PEP 3107 and stronger typing (note: probably a newbie question)

John Nagle nagle at animats.com
Fri Jul 13 05:58:32 CEST 2007


Chris Mellon wrote:
> You can't prove a program to be correct, in the sense that it's proven
> to do what it's supposed to do and only what it's supposed to do.

     Actually, you can prove quite a bit about programs with the right tools.
For example, proving that a program cannot subscript out of range is
quite feasible.  (Although not for C, where it's most needed; that language
is just too ill-defined.)  You can prove that certain assertions about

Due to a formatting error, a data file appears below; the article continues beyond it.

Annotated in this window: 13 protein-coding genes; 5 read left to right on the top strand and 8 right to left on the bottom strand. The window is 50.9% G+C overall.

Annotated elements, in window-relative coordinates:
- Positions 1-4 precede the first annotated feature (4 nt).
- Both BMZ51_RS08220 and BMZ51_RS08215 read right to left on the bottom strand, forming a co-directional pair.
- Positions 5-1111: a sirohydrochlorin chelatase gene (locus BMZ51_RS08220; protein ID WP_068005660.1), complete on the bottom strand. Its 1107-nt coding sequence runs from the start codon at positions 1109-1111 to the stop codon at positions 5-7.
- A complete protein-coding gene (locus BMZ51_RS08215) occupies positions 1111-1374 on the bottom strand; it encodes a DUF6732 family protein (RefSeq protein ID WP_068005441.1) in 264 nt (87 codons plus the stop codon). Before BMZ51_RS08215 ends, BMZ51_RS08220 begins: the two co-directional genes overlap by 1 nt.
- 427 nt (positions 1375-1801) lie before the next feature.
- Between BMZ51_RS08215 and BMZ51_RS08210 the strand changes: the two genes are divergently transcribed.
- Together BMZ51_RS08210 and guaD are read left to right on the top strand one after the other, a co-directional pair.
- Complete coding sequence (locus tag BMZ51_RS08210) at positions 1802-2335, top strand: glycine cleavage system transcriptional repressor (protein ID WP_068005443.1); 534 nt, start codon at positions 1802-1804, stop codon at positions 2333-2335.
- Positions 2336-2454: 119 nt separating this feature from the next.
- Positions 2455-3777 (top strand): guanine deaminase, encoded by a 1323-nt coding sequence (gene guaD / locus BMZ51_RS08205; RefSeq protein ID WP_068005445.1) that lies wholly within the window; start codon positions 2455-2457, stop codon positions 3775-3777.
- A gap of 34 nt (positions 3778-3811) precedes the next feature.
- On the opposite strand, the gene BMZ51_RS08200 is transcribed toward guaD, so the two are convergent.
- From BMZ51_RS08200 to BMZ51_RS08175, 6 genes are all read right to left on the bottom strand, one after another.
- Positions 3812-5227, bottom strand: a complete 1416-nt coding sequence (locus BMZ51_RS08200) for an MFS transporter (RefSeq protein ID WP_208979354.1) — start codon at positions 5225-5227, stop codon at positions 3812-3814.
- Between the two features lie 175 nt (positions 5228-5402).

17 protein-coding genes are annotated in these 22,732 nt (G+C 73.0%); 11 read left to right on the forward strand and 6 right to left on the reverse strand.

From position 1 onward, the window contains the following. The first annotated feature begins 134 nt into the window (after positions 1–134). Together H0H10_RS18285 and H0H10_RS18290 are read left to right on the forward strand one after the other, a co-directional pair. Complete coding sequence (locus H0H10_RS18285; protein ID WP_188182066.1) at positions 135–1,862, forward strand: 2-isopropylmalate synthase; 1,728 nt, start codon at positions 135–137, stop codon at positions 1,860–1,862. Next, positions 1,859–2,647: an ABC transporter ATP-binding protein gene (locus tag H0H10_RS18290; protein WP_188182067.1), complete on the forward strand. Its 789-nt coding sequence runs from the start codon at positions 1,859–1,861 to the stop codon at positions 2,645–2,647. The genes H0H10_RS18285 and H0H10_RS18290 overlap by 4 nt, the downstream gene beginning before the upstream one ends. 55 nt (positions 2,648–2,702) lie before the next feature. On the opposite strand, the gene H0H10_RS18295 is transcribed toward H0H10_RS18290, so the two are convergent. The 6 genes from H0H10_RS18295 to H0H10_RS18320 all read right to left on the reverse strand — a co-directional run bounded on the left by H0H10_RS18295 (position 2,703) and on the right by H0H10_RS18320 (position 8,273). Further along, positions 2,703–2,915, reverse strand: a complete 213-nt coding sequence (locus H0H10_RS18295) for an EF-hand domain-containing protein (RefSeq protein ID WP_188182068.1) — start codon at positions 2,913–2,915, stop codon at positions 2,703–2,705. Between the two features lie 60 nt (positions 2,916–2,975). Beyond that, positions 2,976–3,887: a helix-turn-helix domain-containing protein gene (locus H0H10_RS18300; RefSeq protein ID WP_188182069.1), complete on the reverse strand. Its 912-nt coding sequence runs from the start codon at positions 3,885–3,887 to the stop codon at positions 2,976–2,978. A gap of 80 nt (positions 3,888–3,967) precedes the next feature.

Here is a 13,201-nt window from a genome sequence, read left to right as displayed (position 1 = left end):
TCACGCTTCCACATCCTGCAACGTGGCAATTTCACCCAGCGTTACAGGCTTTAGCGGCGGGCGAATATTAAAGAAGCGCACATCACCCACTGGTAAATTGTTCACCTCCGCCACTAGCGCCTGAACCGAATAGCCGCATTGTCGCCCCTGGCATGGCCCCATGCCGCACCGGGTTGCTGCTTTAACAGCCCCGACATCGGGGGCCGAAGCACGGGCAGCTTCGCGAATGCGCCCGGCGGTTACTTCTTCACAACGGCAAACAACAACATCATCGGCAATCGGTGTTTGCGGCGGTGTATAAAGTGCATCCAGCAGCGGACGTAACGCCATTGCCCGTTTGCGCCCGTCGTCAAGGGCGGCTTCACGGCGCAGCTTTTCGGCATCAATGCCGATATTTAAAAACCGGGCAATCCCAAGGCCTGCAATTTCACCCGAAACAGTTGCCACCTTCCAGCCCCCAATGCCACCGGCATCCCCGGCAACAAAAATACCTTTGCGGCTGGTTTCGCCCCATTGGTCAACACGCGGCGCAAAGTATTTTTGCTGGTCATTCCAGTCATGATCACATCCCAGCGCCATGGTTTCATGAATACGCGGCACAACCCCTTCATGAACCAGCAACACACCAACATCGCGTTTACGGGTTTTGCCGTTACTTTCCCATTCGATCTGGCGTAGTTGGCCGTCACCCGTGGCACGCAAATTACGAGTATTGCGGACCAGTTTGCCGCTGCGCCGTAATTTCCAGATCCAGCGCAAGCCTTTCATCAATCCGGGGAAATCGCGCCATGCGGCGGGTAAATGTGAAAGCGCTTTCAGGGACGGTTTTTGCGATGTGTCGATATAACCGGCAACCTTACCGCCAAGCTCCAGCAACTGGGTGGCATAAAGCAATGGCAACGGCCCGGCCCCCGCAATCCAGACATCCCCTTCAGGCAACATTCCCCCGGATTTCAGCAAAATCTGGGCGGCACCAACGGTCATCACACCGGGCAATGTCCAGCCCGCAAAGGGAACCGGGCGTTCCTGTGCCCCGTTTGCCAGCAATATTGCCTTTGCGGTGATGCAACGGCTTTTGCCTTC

an object always hold when control is outside the object.  You can
prove that certain entry conditions for a function are satisfied by
all its callers.

     Take a look at what the "Spec#" group at Microsoft is doing.
There's also some interesting USAF work on avionics at

http://www.stsc.hill.af.mil/crossTalk/2006/09/0609SwardGerkenCasey.html

But it's not a very active field right now.  The basic problem is that
C and C++ aren't well suited to proof of correctness, yet none of the
other hard-compiled languages have any significant market share left.

      This is irrelevant to Python issues, though.

					John Nagle



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